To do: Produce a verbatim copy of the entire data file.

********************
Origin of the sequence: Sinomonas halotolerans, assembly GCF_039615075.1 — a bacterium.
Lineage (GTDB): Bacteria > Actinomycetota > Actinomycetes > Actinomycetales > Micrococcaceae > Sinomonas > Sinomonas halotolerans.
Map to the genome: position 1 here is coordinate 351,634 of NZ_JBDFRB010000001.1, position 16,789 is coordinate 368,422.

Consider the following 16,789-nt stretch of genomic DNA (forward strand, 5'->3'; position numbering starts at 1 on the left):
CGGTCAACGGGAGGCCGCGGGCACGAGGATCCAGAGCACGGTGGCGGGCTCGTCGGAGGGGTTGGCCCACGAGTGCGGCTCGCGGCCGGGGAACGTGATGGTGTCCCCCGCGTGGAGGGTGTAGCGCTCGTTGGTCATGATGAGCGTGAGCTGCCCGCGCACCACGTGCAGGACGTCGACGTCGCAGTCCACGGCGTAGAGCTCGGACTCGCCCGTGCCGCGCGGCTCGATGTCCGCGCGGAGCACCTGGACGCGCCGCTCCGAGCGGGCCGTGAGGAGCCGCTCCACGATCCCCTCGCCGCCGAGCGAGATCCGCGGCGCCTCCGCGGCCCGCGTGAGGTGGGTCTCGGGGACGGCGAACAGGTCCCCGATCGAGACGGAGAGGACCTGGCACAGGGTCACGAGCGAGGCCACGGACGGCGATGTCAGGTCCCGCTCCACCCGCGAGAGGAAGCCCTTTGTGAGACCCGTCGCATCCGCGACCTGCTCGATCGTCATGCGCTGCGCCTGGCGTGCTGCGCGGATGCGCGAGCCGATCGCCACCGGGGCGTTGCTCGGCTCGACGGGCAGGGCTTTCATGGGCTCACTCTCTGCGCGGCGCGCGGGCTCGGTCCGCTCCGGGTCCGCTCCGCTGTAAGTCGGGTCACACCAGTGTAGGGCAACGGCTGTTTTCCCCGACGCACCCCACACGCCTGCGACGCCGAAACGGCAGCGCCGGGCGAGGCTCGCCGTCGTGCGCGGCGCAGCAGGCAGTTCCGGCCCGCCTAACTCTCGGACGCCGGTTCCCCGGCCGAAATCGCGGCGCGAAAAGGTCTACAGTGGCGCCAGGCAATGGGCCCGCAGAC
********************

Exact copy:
Origin of the sequence: Sinomonas halotolerans, assembly GCF_039615075.1 — a bacterium.
Lineage (GTDB): Bacteria > Actinomycetota > Actinomycetes > Actinomycetales > Micrococcaceae > Sinomonas > Sinomonas halotolerans.
Map to the genome: position 1 here is coordinate 351,634 of NZ_JBDFRB010000001.1, position 16,789 is coordinate 368,422.

Consider the following 16,789-nt stretch of genomic DNA (forward strand, 5'->3'; position numbering starts at 1 on the left):
CGGTCAACGGGAGGCCGCGGGCACGAGGATCCAGAGCACGGTGGCGGGCTCGTCGGAGGGGTTGGCCCACGAGTGCGGCTCGCGGCCGGGGAACGTGATGGTGTCCCCCGCGTGGAGGGTGTAGCGCTCGTTGGTCATGATGAGCGTGAGCTGCCCGCGCACCACGTGCAGGACGTCGACGTCGCAGTCCACGGCGTAGAGCTCGGACTCGCCCGTGCCGCGCGGCTCGATGTCCGCGCGGAGCACCTGGACGCGCCGCTCCGAGCGGGCCGTGAGGAGCCGCTCCACGATCCCCTCGCCGCCGAGCGAGATCCGCGGCGCCTCCGCGGCCCGCGTGAGGTGGGTCTCGGGGACGGCGAACAGGTCCCCGATCGAGACGGAGAGGACCTGGCACAGGGTCACGAGCGAGGCCACGGACGGCGATGTCAGGTCCCGCTCCACCCGCGAGAGGAAGCCCTTTGTGAGACCCGTCGCATCCGCGACCTGCTCGATCGTCATGCGCTGCGCCTGGCGTGCTGCGCGGATGCGCGAGCCGATCGCCACCGGGGCGTTGCTCGGCTCGACGGGCAGGGCTTTCATGGGCTCACTCTCTGCGCGGCGCGCGGGCTCGGTCCGCTCCGGGTCCGCTCCGCTGTAAGTCGGGTCACACCAGTGTAGGGCAACGGCTGTTTTCCCCGACGCACCCCACACGCCTGCGACGCCGAAACGGCAGCGCCGGGCGAGGCTCGCCGTCGTGCGCGGCGCAGCAGGCAGTTCCGGCCCGCCTAACTCTCGGACGCCGGTTCCCCGGCCGAAATCGCGGCGCGAAAAGGTCTACAGTGGCGCCAGGCAATGGGCCCGCAGAC